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Key Points

  • Outcomes after primary resections for esophageal cancer are better than commonly quoted, with recent series reporting 5-year survival rates in excess of 50%.
  • En-bloc resection of the esophagus has been reported to result in improved survival and a lower rate of locoregional recurrence compared to standard resection techniques.

Surgical resection has played a central role in the treatment of esophageal cancer for most of the past 100 years. In fact, for most of the last century it was the only available therapy other than palliative treatments such as stenting. Modern linear accelerators that allowed effective radiation therapy to internal organs were not widely available until the 1960s, which is also around the same time that 5 FU and cisplatin chemotherapy were first used in the treatment of solid organ tumors. Since then, alone or in combination, these alternatives to resection have been applied with mixed results. Over the past couple of decades, most of the focus of these combined modality approaches has been on the use of chemotherapy alone or in combination with radiation therapy in the neoadjuvant setting. More than two dozen randomized controlled trials have been published and these have been subjected to several meta-analyses. Sjoquist and colleagues[1] reviewed 24 randomized trials: twelve comparing neoadjuvant chemoradiotherapy to surgery alone, nine comparing neoadjuvant chemotherapy to surgery alone, and two comparing neoadjuvant chemotherapy to neoadjuvant chemoradiotherapy. All cause mortality was lower in patients treated with neoadjuvant chemoradiotherapy compared to surgery alone [HR 0.78 (95% CI 0.70-0.88, p< 0.0001)]. This survival benefit was evident for patients with both adenocarcinoma and squamous cell carcinoma. There was also a significant survival benefit for neoadjuvant chemotherapy compared to surgery alone [HR 0.87 (95% CI 0.79-0.96, p=0.005)] but the benefit varied depending on cell type. The HR for neoadjuvant chemotherapy was significantly lower in patients with adenocarcinoma [HR 0.83 (95% CI 0.71-0.95, p=0.01)] but it was not significantly different in patients with squamous cell carcinoma [HR 0.92 (95% CI 0.81-1.04, p=0.18)]. Kranzfelder and colleagues[2] peformed a metanalysis limited to patients with squamous cell carcinoma with similar findings. Neoadjuvant chemoradiotherapy was associated with improved survival compared to surgery alone [HR 0.81, p=0.008], with no significant benefit to the use of neoadjuvant chemotherapy over surgery alone [HR 0.93, p=0.368]. Based on these results, neoadjuvant therapy has become the standard of care for patients with locoregionally advanced esophageal cancer.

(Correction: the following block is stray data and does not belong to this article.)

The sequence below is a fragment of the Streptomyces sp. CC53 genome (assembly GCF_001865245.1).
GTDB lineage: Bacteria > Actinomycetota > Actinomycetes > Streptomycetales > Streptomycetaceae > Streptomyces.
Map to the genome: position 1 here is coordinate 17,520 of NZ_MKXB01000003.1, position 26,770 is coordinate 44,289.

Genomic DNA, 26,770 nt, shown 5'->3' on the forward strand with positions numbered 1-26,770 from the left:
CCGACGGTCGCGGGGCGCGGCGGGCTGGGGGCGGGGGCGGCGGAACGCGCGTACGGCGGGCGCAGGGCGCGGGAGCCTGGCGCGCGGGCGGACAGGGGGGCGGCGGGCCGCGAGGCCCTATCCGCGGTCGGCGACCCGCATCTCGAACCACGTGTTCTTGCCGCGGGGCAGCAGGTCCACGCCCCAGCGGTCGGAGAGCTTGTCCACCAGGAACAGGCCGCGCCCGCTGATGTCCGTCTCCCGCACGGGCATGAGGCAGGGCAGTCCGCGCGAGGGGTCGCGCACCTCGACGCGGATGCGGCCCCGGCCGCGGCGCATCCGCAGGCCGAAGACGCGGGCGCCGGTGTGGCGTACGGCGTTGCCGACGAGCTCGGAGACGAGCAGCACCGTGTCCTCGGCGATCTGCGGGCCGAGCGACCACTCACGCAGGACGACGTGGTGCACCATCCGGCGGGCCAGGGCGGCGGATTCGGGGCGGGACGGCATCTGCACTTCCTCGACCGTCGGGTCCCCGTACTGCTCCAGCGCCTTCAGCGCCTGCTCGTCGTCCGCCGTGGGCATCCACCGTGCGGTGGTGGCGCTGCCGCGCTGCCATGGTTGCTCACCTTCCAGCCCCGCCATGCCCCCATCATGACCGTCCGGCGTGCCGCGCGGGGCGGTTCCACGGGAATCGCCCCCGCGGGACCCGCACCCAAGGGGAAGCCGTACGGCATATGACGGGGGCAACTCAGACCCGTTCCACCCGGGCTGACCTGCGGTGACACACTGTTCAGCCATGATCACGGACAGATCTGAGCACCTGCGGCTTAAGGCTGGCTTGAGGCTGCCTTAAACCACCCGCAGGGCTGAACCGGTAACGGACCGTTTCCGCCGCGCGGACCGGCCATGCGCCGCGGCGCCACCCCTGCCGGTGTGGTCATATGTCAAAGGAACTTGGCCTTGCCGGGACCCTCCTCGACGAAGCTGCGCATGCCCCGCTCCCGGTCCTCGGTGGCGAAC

In several of the randomized trials included in these meta-analyses it has been reported that neoadjuvant therapy can result in a complete pathologic response in 5 to 35% of patients with higher rates being reported after preoperative chemoradiation. This has led some to question whether surgical resection is required at all, citing as justification high surgical mortality rates of 10% to 15% and low 5-year survival rates of 20% to 25% after surgery. Recent observations suggest, however, that the results of surgical resection are much better than commonly quoted. In the present era of improvements in perioperative care, with increasing numbers of patients with tumors diagnosed at an earlier stage, modern series from specialty centers report overall survival rates approaching 50% with operative mortality rates of less than 5% (Stein and Siewert, 2004; Portale et al, 2006).[3],[4] Data such as these argue strongly that surgical resection should remain a critical component of the treatment of cancer of the esophagus in the absence of systemic metastases.

When surgical resection is performed, controversy persists with regard to the extent of surgery necessary to achieve cure,[5],[6],[7],[8],[9] with much of the debate centered on the benefits of a systematic lymph node dissection. In this chapter we review our current approach to the management of esophageal cancer, with an emphasis on data to support the application of an en-bloc resection. The important technical aspects of this challenging operation are also described in detail.

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Last updated: January 30, 2020